By Rob Morris and Jeff Skinner
homas Fuerst knew he wanted to become an entrepreneur after spending his formative years working for his family’s manufacturing business in Germany. By his 40s, the founder and CEO of WebID Solutions had worked in M&A and consulting, before launching a venture with his father that sold cutlery. But Fuerst’s most successful business achievement was still to come.
In 2004, the London Business School MBA graduate set up Fuerst Advisory Services, a consultancy helping German banks speed up their decision-making process for loan applications. It was this venture that gave him the idea for WebID Solutions, a video identification service used by banks to check the ID of customers looking to open accounts or get bank cards.
Traditionally, people in Germany had to go to a bank branch to show their ID before becoming customers. But Fuerst’s business, which uses video technology to verify the applicant’s identity, has made the process much quicker and easier.
For Fuerst and his business partners, turning the idea into reality was tough. First, they had to convince the German Federal Ministry of Finance to introduce new regulation that would allow banks to carry out ID checks using video technology. Second, the team needed to persuade banks to embrace a new digital approach to loan and card applications.
Both objectives were achieved through sheer hard work and persistence, which is one of Fuerst’s seven lessons for budding business owners.
1. It’s never too late to become an entrepreneur
Being entrepreneurial is a matter of mindset rather than age. Younger people generally think more independently and aren’t as easily pushed into the conventional 9–5 job. Someone aged 27–28 has less to lose as they’re probably not married and have no one else to feed, so of course they should give their business idea a shot. If it fails, who cares? They’ll still learn something from the experience.
2. But launching a business is harder when you’re older
It’s very difficult to do it in your 40s. From my perspective, the most stressful thing about launching WebID Solutions was giving up a regular income when I had a wife and two [now three] daughters to think about. I had no idea if or when the business would make money. At that stage in life, you may have kids and a mortgage, which makes things very stressful. That’s why I think you see fewer people wanting to be entrepreneurs in their 40s.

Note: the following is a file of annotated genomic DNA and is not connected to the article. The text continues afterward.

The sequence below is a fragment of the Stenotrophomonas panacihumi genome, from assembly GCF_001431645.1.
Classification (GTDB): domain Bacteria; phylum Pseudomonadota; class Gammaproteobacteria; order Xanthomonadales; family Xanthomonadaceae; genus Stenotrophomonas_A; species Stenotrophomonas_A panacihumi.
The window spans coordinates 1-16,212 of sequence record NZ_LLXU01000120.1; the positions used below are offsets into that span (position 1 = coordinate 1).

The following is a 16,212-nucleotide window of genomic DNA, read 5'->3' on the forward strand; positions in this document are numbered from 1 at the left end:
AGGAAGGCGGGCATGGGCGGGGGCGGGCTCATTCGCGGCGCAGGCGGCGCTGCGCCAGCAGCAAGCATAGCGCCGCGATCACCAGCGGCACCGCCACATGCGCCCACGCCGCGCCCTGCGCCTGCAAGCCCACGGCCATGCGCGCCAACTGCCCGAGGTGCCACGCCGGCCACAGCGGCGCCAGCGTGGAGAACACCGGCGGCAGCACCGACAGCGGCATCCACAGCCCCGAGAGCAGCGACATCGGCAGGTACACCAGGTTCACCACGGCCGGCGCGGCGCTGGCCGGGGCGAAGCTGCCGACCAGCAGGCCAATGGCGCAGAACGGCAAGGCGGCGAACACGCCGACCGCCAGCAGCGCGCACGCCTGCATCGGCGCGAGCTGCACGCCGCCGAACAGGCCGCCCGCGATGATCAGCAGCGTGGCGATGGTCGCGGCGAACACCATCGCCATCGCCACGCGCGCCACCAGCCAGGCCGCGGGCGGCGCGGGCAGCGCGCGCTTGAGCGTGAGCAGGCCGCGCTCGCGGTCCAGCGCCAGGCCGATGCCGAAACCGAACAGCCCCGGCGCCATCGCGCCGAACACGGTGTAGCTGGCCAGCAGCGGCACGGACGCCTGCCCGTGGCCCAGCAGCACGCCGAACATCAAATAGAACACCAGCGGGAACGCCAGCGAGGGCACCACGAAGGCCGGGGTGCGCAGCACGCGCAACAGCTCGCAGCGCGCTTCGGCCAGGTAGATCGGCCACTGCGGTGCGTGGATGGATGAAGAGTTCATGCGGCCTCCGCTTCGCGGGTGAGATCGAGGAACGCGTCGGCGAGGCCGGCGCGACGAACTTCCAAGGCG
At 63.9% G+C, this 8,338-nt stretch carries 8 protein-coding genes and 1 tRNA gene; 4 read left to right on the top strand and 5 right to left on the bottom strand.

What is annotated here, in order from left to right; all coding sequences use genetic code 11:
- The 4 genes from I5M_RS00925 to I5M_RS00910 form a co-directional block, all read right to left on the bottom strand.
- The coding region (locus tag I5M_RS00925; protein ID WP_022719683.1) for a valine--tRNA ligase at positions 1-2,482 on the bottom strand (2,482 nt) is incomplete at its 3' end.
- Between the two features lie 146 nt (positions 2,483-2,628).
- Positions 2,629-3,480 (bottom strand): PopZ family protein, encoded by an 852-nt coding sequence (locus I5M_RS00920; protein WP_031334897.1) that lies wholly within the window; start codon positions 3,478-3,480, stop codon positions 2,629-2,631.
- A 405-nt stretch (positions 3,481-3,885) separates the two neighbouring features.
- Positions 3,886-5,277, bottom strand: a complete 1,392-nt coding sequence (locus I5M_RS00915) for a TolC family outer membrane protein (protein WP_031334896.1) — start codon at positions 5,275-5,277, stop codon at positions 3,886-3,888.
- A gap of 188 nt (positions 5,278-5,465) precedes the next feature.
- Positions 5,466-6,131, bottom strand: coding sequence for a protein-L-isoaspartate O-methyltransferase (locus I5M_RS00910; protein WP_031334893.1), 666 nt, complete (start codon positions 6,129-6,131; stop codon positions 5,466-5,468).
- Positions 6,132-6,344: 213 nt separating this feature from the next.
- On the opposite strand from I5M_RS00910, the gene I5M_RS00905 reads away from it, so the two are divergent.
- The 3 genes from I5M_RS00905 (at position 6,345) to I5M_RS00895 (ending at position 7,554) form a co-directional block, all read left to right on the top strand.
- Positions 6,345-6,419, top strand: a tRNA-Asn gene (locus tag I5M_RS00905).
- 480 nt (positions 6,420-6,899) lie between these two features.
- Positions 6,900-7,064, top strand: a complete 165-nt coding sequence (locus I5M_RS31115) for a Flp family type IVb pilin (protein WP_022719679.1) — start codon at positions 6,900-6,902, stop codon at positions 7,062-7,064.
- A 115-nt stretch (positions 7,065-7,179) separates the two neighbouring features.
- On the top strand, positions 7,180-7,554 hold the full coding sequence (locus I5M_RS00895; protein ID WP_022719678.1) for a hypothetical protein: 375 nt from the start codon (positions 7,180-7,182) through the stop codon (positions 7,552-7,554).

3. Do your homework
Once you have an idea, spend lots of time thinking it through and looking at it from all different perspectives. Talk to people about it and try to anticipate what your future customers will ask you about and what they’ll criticise. Try to get all that worked out before approaching anyone and verify the service you’re offering is something people want to pay for. That’s the basic homework and if you haven’t done that, you really don’t have a business at all to develop.
4. Hire someone who can get things done
You have to make sure you have someone in your team who understands execution and can do it. I see teams with three people who are independent spirits and have great ideas, but there’s no one there to execute. You’re bound to fail if you don’t have people who can make things happen and actually carry out your plans.
5. Be prepared to invest your own money
We financed the business from our own pockets, believing it would pay for itself as soon as we had customers. The banks started signing up from mid-2014 onwards; at that point, we had invested around €1 million (£881,000). I’d quit my job earlier that year to focus on the business, which was tough because it wasn’t making any money. We were employing people to carry out the ID verification calls with bank customers, but the business only had a few clients. Things changed in early 2015 when we had 20 banks on board – we could see the business was financially viable. We now have 110 banks signed up, including Barclays and Amex, offices in New York and Silicon Valley and our projected 2018 turnover is €12.5 million (£11 million).
6. You have to be persistent
Getting regulatory approval was a massive challenge. Luckily for us, the Federal Ministry of Finance gave us the greenlight on 31 January 2014 to develop video ID software for speeding up bank loan applications. We met with Dr Michael Findeisen from the anti-money laundering department every four weeks for 18 months. At one point he said, ‘I need to make a decision on this because I’m spending more time with you than my wife’. In every meeting, he raised issues or concerns about our concept and we went away and addressed each one. In the end, he had no more objections and backed the idea. As for the banks, we kept approaching them to explain how the service worked and answered all their questions. Once the new regulation was introduced, they saw the benefits and jumped on board for fear of missing out.
7. Selling your idea is easier when you have relevant market experience
I didn’t think the business was going to go anywhere, because of the regulatory issues we faced in introducing this technology and the reluctance among banks to adopt a more modern approach to loan applications. I felt there was little chance of us overcoming those issues, but I thought, ‘Let’s just try and if we fail, we fail. Fortunately for us, Dr Findeisen recognised that he wasn’t talking to a group of 26 year-olds looking to make a fast buck. We were in our 40s and understood financial services and regulation. We wanted to modernise the German regulatory environment and were given the opportunity to do that.
Rob Morris is Senior Editor at LBS and Jeff Skinner is Executive Director of the Institute of Innovation and Entrepreneurship.
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